I think my favorite analysis of authenticity comes out of existentialism, which I am not going to delve into deeply here, but very briefly: It’s arguable that the truly “authentic” can never be grasped. If you actually do grasp onto an authentic experience or situation, then it has already vanished.
I also thought about authenticity through the lens of poststructuralism, which allows me to view authenticity a construction. By “construction,” I mean a cultural construction ((Something is a cultural construction when its definition varies from one culture to another. Concepts such as race, gender, and ethnicity are cultural constructions. An Asian person in the United States is seem differently than an Asian person in Asia.)), but you can also understand it as a physical construction. One example of the latter is a place like Colonial Williamsburg or any other historical reenactment theme park, which aims to deliver an “authentic” cultural experience to the tourist.
What I’ve just said is chock full of academic theory, but in normal everyday life, popular concepts of authenticity are much less specific. They seem to revolve around somewhat vague feelings of “realness,” combined with personal experience and a kind of gut-check emotional reaction. This is something that is difficult to discuss because it is so undefined.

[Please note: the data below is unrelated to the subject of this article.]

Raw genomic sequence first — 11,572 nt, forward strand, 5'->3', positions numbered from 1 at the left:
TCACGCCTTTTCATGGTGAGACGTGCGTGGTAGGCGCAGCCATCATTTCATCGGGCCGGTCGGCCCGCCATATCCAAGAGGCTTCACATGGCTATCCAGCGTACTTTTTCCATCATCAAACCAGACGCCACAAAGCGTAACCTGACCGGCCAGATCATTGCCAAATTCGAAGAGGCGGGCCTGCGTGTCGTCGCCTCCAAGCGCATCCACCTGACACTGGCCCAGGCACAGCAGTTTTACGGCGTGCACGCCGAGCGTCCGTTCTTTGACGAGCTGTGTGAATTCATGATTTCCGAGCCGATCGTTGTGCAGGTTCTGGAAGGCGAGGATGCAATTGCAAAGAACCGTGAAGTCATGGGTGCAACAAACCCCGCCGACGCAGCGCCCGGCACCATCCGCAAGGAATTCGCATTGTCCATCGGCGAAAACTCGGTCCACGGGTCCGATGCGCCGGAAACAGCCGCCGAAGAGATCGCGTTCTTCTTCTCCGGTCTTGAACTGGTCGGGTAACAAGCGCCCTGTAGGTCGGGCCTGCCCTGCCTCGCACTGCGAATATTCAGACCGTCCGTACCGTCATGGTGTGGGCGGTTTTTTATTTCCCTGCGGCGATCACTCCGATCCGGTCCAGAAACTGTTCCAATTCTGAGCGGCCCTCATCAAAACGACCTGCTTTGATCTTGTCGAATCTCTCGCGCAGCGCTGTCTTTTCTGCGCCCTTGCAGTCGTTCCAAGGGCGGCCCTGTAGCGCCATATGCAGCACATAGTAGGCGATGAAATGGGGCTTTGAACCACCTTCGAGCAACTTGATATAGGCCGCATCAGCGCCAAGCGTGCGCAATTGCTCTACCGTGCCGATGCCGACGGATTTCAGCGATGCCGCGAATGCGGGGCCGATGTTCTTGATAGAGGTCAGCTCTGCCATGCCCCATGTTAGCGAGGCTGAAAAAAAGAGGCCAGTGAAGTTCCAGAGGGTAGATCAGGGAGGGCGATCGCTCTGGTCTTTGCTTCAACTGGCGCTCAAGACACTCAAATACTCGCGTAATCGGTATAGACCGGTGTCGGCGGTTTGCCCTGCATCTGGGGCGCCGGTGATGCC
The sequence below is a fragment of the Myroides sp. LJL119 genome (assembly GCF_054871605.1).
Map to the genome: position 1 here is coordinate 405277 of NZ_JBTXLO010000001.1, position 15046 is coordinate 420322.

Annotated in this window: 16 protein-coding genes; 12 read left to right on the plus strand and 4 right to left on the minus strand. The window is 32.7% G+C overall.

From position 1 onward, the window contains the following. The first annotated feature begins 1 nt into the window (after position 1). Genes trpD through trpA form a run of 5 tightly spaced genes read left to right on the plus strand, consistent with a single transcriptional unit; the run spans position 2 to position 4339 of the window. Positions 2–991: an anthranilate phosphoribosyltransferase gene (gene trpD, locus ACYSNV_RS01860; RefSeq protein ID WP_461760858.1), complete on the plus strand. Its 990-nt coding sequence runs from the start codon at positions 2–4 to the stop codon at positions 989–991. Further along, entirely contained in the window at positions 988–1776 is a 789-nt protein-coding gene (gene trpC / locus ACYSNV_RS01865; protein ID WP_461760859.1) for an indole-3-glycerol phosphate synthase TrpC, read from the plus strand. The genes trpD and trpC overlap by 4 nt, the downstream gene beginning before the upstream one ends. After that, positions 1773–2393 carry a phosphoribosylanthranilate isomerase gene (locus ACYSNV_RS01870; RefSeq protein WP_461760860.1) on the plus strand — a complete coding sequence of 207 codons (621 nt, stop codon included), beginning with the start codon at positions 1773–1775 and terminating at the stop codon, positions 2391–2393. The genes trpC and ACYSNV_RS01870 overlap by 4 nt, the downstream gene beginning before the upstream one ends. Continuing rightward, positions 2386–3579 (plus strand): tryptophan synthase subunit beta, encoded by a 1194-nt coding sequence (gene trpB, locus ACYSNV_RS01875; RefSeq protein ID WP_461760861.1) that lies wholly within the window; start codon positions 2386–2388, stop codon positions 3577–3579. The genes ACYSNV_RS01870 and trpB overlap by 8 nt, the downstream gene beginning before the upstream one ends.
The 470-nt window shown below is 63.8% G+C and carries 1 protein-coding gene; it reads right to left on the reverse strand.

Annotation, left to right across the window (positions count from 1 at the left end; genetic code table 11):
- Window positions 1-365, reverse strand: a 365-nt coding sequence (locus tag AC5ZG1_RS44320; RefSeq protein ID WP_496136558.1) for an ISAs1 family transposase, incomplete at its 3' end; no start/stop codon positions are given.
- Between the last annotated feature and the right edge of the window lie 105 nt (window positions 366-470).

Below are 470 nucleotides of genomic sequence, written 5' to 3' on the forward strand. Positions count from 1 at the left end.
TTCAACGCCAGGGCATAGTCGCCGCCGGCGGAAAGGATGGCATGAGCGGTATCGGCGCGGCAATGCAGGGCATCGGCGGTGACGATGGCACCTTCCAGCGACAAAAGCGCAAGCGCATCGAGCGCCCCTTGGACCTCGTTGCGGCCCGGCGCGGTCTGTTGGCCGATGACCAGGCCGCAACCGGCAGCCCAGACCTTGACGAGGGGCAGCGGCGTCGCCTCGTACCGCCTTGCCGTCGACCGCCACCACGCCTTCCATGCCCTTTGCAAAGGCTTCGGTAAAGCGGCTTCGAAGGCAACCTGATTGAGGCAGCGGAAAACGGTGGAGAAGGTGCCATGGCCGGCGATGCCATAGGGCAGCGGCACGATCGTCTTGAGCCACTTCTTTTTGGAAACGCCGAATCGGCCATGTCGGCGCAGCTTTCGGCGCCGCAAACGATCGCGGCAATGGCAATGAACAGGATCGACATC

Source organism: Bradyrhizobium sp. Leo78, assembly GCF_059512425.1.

So, when we’re discussing authenticity in relation to, say, representing minorities in young adult fiction (which is the broader discourse I’m participating in here), I think it’s more useful to talk about two concepts that are related to “authenticity,” but are much more specific: (1) anxiety; and (2) authority.
Anxiety — This is an anxiety over cultural boundaries, or marking out what defines a particular identity. You can see this in the question, What makes a “real” American?
Authority — In other words, who has the authority to declare that something is authentic? Or, when writing about the Other, who is authorized to do so? This is entangled in issues of power and appropriation.
I would much rather talk about anxiety and authority than debate who has an authentic voice, because: